Deep End (1971)
Deep End Photos
as Swimming instructor
as Mike's 1. lady client
as Baths cashier
as Nightclub receptionist
as Baths manager
as Mike's Mother
as Mike's Father
as Hot Dog Girl
as Hot Dog Girl
as Cinema Manager
as Mike's Friend
as Hot Dog Stand Man
as Lady Client
Critic Reviews for Deep End
Skolimowski's Eastern Bloc-existentialist chops finally emerge in the last act, as the futility of looking for a diamond in the snow evolves into a sex-death underwater ballet.
Deep End is as soaked in pheromones and nervous electricity as its main character.
Made in Munich but set entirely in London, it's a bizarre tail end to the swinging London cycle of the 1960s, centring on a rundown suburban public swimming pool and its adjoining private bathrooms and showers.
A highly original slice of London life, beautifully made.
Everything about this singular film - the camerawork, the imagery, the soundtrack - feels vibrant and surprising in a way that makes most modern coming-of-age movies look formulaic and, well, shallow.
Audience Reviews for Deep End
This was a transcendent movie experience. Then, at the last second, Cat Stevens broke into the soundtrack and was able to kill the buzz of this movie that somehow combined the sensibilities of Godard and Truffaut ... once you sift out stuff you might see from Roeg and Lester. If Cat Stevens had sang the same song in the last 30 seconds of Taxi Driver, it would have been only slightly less appropriate. Otherwise, throughout the movie, there's a German rock group called "Can" playing a disturbingly modern but tonal score that pulses forward and wants to date the movie in the future, like 1980 -- a scary addition to a movie with two characters who are always rushing ahead of themselves. There is great handheld camerawork that stays warm and intimate with characters at high speeds. Highly recommended, but to avoid what for me was a major buzz kill, a friend has to illegally rip the movie from the blue-ray restored edition and use his/her computer to replace the Cat vocal at the end with some Can.
Skolimowski's theatre of the absurd, sharing a lot of style and approach with Polanski (both were partners in crime for "knife in water") has to be one of the most overlooked and brilliant rites of passage in British cinema. The kind of film so great in its simplicity that makes you think how in hell you didn't come up with something like that for a start. As the main character, I also have a soft spot for ginger, delicate Jane Asher.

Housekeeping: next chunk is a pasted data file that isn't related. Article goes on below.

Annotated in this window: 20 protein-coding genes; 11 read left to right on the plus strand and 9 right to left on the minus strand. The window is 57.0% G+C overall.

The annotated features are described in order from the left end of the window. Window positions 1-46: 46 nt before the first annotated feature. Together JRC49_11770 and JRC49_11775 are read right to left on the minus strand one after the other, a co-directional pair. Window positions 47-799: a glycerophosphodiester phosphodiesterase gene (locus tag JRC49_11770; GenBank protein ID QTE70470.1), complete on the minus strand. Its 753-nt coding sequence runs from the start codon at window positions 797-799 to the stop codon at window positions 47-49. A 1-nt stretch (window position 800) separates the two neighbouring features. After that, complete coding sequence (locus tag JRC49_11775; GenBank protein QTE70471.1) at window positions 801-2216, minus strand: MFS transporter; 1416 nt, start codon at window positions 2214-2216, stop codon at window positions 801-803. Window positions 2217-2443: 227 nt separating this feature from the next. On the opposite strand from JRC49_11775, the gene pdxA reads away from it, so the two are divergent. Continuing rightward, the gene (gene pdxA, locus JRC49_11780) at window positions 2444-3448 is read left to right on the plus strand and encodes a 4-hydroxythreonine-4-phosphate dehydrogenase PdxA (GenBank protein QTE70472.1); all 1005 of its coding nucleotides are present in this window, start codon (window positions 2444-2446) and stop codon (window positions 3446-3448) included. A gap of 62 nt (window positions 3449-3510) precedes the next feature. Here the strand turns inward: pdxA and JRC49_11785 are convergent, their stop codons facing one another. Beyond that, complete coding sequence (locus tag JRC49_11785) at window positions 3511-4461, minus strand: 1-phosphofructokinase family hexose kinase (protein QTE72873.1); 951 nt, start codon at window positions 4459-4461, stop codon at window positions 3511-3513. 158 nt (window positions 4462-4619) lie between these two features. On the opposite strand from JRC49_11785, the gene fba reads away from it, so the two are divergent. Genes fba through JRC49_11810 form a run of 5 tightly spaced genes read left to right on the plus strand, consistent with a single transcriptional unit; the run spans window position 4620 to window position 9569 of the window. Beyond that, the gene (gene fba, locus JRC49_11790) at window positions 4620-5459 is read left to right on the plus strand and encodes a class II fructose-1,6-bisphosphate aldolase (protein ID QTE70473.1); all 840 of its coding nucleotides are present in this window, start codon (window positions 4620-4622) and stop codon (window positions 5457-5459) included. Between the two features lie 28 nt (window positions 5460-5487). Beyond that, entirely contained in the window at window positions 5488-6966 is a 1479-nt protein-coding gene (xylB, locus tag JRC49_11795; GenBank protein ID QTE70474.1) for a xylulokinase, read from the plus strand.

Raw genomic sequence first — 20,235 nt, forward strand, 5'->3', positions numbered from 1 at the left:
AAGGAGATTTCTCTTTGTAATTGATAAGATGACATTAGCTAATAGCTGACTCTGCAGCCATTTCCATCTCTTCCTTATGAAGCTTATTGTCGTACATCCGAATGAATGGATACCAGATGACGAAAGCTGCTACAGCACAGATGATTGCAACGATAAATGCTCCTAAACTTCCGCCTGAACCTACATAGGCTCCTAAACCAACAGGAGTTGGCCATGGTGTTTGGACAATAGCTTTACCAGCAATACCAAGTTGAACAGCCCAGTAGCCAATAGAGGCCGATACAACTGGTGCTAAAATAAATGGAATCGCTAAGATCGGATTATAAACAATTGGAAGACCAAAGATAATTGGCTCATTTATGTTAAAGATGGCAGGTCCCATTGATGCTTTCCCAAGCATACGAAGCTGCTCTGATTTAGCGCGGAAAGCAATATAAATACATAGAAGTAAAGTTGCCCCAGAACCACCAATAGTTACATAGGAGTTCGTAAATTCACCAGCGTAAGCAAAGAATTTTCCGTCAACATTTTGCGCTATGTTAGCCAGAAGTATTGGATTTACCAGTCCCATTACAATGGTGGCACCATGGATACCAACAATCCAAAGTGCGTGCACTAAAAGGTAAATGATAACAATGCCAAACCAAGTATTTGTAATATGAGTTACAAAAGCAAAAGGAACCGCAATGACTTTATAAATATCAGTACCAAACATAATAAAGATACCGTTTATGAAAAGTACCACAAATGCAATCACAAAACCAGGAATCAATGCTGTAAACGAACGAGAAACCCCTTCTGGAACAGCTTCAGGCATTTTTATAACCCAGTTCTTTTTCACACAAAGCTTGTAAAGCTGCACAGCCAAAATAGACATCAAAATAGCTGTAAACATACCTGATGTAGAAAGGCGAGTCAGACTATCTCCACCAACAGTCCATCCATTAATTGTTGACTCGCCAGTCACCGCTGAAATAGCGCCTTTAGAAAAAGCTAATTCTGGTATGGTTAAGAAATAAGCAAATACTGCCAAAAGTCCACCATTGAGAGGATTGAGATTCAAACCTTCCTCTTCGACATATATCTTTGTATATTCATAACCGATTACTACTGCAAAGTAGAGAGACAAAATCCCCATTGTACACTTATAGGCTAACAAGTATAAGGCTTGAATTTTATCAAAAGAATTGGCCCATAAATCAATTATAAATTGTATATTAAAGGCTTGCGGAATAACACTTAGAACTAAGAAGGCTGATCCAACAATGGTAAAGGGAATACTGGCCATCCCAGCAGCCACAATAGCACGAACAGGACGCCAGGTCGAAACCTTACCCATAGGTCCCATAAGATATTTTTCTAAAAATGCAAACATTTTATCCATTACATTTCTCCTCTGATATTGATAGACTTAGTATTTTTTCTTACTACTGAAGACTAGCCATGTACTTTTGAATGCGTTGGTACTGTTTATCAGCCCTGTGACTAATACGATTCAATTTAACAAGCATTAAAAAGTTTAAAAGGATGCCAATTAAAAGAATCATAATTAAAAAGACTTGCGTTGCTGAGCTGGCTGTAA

Deep End is a practically unheard of film these days - but it's a surprisingly good one that urgently needs a bigger audience. The film is basically a coming of age story involving young love and teenage angst. Despite the fact that everything in this film has been seen before in other films, it all comes together well and doesn't feel like it's just rethreading old ground, which is very much to it's credit. Writer-director Jerzy Skolimowski does a really good job of telling his story too, which means that deep End is an easy film to get along with. The title refers to the film's central location - a swimming pool. We focus on Mike, a young lad fresh out of school who has just got his first job as a pool attendant at the local bath house. On his first day, he meets the beautiful Susan and falls head over heels in love with her. Trouble is, Susan already has a fiancé and while she kind of likes Mike, she doesn't take him seriously...leading Mike to become frustrated and willing to do anything in order to have Susan all for himself. The two central performers are really good and responsible for a lot of the film's success. Jane Asher is absolutely beautiful and it's easy to see why she'd have a young lad lusting after her. Horror fans will likely recognise John Moulder-Brown from classic horror The House That Screamed, as well as Hammer Horror Vampire Circus. He's good here too, and expertly captures the immaturely and lust of youth. The film itself is always interesting and the director keeps the central relationship at the forefront of the film, which helps to keep things interesting. The film is set in 1970's London, and the director does a good job of capturing the gritty feel of the city. A lot of the film takes place inside a swimming baths, but sequences that take place in sleazy corners of the city are among the best of the film. The director does have an eye for sleaze too - some of the bath house punters are rather shady characters, and we've also got scenes set inside a prostitute's room and an adult movie theatre. The ending is iconic and memorable, and manages to tie up all the film's central themes. Overall, this really is a very good film that more people need to see!
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